“Employ modular designed platforms that allow mission modules and payloads to be swapped instead of entire ships, saving time and money. Littoral Combat Ships, which will be redesignated as Frigates (FF) in the future, are an example of this

    Once again we have that 3D operational ‘aviation mentality’ creeping into 2D operational naval surface warfare environment. This is dangerous, driven by budget, and ill advised, and eventually will [most likely] costs lives. A surface combatant should never steam into any situation that it is not prepared to handle, and has capable contingencies to handle. As good as our intelligence
    services are the activities around the planet are not always predictable. Therefore, every surface combatant must possess capabilities and contingencies, to handle unforeseen circumstances. Basic baseline capabilities in Anti-Air Warfare (AAW), Anti-Surface Warfare (ASuW), and Anti-Submarine Warfare (ASW) are required. If I were to define an absolutely safe system I would add Theater Ballistic Missile Defense (TBMD) capability. Availability of SM-2/SM-3/SM-6 missile family is sufficient quantities (and for an FF it would be a hand full) may require licensed production by partner nations. A discussion of the proliferation of Ballistic Missiles of all types was conspicuously missing in this document, although Ballistic Missile Defense was discussed, that will tie up US Navy assets in the future. Lack of consideration in this area of surface combat system design and specification development will result in lack of readiness at the least, and cost lives worst case.

    As recognized in the plan the ASEAN alliance is the tool to use for the Indian Ocean, Western Pacific, and specifically the South China Sea [Asia-Pacific] area. An International Maritime Operations Center (IMOC) should be established in the region. Perhaps Brunei should be approached for such an important task, then see how Indonesia reacts, since they have not enthusiastically warmed to the idea. An adjunct to that facility should be added in the Philippines.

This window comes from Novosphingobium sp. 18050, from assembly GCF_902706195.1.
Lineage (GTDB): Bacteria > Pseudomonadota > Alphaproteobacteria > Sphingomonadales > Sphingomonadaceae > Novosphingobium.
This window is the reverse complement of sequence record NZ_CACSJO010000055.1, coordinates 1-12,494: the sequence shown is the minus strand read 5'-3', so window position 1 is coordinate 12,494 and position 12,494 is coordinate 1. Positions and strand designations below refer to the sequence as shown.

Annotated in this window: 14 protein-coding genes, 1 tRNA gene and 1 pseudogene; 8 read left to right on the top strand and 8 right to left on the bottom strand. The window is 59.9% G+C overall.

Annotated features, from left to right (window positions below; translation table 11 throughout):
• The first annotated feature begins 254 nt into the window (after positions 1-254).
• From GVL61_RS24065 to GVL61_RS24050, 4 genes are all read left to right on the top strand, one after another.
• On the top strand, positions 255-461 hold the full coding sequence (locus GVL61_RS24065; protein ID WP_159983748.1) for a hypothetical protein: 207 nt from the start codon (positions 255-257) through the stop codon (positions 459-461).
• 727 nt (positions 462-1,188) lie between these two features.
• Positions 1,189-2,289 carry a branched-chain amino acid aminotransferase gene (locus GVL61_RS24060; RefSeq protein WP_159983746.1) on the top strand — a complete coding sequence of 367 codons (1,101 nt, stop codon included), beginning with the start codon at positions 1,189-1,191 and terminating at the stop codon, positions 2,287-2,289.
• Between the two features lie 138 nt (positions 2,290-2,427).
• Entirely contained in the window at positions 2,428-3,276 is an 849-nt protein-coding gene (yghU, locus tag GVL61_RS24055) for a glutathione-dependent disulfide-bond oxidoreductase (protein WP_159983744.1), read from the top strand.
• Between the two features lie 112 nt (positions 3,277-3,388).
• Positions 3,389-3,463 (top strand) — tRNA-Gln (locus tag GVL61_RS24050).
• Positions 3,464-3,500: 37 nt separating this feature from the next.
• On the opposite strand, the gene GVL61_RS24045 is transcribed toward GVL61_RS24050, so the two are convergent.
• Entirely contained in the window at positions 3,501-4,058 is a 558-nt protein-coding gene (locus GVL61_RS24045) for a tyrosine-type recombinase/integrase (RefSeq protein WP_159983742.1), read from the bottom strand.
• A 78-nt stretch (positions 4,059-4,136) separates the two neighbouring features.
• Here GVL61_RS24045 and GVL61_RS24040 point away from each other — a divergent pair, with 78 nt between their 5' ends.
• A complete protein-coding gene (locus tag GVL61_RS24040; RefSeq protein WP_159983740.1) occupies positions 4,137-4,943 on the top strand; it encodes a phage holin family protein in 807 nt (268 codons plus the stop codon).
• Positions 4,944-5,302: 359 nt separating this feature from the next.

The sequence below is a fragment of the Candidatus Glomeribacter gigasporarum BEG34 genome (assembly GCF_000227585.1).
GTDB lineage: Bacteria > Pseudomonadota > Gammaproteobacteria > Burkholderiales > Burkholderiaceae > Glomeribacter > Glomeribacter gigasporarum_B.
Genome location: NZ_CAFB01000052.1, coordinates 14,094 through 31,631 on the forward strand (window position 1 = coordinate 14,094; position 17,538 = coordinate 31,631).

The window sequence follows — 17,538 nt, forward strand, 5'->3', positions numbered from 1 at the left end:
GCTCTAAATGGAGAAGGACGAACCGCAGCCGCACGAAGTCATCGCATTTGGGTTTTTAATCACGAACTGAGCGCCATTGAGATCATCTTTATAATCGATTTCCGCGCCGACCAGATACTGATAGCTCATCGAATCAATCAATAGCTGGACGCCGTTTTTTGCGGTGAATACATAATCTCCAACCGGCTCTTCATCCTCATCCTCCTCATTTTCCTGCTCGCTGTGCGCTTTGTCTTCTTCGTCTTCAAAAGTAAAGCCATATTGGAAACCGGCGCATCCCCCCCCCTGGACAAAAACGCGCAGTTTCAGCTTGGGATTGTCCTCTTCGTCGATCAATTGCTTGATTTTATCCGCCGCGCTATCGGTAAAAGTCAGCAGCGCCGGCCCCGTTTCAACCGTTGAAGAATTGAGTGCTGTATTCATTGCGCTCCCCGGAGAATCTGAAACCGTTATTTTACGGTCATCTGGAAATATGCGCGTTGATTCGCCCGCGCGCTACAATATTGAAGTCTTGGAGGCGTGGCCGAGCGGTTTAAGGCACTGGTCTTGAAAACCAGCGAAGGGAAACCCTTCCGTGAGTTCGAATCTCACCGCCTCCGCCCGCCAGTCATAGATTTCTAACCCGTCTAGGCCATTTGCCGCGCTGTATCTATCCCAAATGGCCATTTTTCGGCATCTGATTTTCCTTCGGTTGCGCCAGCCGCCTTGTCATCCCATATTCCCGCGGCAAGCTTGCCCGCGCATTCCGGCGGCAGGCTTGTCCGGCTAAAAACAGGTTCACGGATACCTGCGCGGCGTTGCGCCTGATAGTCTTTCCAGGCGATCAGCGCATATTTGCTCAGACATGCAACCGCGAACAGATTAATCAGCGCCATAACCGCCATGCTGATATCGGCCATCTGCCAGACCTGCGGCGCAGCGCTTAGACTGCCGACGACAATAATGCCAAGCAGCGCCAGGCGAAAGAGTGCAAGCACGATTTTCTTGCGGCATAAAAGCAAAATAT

Presence by the Marine Corps is encouraging because the region is perfect for V-22 operations. Distances and available facilities, particularly in the South China Sea, will require V-22 Osprey support. Hopefully the Japanese do acquire them and begin patrols in the South China Seas as a partner in the region as they have
    indicated they very likely will.

    “■ Improve our capability to seize, establish, sustain, and protect austere
    expeditionary bases that enhance naval operations in anti-access/area denial
    threat environments.”

    If the US Coast Guard is to step-up into the position of greater global responsibility, and steam in circumstances that place these vessels at greater risk, they should be able to handle those risks. Therefore, the Legend Class cutters should look more like a surface combatant and be more robustly equipped. An improvement program for the Legend Class should be introduced, and consideration for growth in that force is in order. An improved version of the Legend Class Cutter with enhanced capabilities could begin with a follow-on Unit #9, and the current force of eight can rotate in for enhancement as the new vessels come on line. Growth of the force will depend on worldwide requirements (e.g., South China Sea, Arctic, and Antarctic). If this is not to be accomplished, then the USCG hulls should be removed from the list of US Surface Combatants. There is a definite and distinct difference between law enforcement and combat operations. Blurring the lines here is dangerous and when you make mistakes they will be permanent ones you can’t take back.

    The Department of Defense in general, but more specifically the Department of the Navy, should sponsor an initiative for the development of, or enhancement of ‘passive combat systems’. In the future use of active systems should be frowned upon unless conflict is certain.

    . . . in my humble opinion.